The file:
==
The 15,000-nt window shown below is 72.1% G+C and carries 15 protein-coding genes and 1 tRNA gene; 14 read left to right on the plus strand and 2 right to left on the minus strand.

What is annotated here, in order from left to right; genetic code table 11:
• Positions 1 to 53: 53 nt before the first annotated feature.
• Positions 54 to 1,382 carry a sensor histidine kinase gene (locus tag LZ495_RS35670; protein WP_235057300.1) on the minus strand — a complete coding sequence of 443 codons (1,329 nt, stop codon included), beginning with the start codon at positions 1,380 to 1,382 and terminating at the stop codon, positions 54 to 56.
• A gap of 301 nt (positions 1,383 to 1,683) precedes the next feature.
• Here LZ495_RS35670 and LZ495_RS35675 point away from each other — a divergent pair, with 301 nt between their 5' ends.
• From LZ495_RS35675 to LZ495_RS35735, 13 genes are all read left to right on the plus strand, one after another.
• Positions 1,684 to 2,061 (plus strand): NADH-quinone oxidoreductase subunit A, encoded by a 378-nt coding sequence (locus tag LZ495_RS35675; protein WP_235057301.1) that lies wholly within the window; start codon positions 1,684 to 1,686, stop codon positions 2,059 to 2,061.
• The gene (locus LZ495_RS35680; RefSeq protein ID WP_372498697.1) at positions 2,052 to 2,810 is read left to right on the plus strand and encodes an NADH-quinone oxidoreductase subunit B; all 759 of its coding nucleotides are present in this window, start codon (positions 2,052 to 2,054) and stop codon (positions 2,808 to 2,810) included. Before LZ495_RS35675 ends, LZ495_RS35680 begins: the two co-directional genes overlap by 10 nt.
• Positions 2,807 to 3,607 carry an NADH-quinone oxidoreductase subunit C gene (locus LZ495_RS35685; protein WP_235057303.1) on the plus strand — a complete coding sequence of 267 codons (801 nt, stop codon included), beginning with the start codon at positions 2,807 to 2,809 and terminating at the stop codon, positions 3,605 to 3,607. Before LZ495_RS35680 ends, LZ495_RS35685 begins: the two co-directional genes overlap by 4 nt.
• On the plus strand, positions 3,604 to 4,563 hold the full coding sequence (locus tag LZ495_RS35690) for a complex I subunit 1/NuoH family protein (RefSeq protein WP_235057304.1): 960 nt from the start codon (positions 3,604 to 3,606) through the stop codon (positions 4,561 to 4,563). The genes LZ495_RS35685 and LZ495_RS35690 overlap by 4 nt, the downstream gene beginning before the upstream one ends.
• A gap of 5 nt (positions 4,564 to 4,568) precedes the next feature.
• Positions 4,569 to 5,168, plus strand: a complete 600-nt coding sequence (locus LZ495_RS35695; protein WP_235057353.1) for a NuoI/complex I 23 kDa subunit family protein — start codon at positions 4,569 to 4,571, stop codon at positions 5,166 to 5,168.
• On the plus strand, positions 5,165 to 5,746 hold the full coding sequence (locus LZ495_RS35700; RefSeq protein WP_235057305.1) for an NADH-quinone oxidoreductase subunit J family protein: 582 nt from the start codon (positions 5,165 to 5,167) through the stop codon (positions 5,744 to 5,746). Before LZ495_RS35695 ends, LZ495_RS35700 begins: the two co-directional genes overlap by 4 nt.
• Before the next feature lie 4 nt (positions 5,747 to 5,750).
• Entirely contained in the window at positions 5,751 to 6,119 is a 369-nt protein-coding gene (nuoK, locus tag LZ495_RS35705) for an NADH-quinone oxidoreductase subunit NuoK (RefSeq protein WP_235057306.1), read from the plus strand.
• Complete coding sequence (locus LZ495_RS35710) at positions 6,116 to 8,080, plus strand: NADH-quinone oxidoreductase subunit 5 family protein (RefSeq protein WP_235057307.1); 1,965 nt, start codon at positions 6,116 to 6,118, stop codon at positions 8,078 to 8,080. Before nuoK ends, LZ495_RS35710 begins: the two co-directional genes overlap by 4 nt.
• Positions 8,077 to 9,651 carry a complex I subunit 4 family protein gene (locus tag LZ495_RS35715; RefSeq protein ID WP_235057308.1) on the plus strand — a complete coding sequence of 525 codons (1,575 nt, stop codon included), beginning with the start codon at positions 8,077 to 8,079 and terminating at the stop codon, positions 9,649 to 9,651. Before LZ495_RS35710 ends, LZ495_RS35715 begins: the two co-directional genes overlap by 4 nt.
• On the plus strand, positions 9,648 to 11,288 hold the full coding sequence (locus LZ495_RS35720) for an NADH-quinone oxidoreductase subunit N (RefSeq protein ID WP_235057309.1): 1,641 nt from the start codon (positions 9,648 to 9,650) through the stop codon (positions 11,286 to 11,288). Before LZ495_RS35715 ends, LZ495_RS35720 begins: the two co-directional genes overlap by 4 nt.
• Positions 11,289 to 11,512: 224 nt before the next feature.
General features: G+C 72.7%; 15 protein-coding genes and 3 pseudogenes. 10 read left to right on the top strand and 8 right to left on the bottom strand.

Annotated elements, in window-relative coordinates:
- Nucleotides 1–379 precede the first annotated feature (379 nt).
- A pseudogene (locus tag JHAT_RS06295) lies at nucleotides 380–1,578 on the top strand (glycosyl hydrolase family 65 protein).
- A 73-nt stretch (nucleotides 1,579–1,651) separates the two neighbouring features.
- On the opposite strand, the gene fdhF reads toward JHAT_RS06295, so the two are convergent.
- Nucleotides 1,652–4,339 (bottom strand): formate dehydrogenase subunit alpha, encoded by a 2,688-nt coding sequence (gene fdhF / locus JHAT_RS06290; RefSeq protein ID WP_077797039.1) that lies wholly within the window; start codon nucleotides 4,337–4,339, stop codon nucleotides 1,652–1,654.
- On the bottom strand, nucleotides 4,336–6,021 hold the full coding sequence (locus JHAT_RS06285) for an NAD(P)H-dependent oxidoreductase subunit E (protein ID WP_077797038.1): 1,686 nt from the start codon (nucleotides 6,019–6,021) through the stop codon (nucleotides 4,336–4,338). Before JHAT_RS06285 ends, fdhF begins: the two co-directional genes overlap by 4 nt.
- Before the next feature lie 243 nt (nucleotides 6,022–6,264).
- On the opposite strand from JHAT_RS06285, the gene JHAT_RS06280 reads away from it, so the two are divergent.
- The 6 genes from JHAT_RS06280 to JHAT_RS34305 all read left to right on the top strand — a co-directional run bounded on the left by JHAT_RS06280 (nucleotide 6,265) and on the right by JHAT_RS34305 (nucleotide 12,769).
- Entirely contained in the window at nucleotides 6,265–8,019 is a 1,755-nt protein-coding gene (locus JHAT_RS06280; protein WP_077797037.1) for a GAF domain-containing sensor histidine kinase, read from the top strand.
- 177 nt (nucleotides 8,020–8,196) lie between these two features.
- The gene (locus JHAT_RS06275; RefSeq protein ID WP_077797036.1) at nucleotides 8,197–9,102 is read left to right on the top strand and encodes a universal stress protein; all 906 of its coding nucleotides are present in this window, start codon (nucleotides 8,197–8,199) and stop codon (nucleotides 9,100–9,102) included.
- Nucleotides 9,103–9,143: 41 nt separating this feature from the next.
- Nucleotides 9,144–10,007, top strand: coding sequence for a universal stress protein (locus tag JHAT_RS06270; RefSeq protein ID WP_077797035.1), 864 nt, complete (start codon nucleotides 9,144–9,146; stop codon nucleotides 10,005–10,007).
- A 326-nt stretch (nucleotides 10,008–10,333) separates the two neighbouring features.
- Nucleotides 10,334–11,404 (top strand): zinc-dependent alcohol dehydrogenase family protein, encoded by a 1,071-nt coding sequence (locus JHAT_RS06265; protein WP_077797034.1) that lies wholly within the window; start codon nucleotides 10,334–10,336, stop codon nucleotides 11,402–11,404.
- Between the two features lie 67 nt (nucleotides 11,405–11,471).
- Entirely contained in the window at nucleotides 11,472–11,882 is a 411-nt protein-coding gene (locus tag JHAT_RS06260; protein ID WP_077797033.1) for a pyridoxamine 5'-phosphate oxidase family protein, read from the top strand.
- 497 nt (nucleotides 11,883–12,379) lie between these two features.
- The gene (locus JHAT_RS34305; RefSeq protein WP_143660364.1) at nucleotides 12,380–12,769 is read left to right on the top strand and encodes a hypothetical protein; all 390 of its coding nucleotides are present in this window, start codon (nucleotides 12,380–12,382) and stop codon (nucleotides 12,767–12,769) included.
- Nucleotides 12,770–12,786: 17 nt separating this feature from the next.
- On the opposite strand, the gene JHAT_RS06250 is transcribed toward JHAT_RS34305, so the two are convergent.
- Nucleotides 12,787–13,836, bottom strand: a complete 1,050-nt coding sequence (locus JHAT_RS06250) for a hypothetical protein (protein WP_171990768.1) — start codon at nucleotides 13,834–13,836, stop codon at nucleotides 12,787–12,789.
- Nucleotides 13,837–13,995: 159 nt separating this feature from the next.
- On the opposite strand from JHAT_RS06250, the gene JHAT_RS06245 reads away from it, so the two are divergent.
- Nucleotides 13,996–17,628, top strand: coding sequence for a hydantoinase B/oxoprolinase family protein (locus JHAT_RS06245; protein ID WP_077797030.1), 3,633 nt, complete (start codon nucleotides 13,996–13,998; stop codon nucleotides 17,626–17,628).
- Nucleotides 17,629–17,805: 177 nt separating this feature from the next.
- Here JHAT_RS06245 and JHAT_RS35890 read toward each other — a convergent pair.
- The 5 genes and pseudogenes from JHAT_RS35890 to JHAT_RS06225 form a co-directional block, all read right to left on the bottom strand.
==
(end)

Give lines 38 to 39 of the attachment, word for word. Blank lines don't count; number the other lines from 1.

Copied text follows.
- Nucleotides 10,334–11,404 (top strand): zinc-dependent alcohol dehydrogenase family protein, encoded by a 1,071-nt coding sequence (locus JHAT_RS06265; protein WP_077797034.1) that lies wholly within the window; start codon nucleotides 10,334–10,336, stop codon nucleotides 11,402–11,404.
- Between the two features lie 67 nt (nucleotides 11,405–11,471).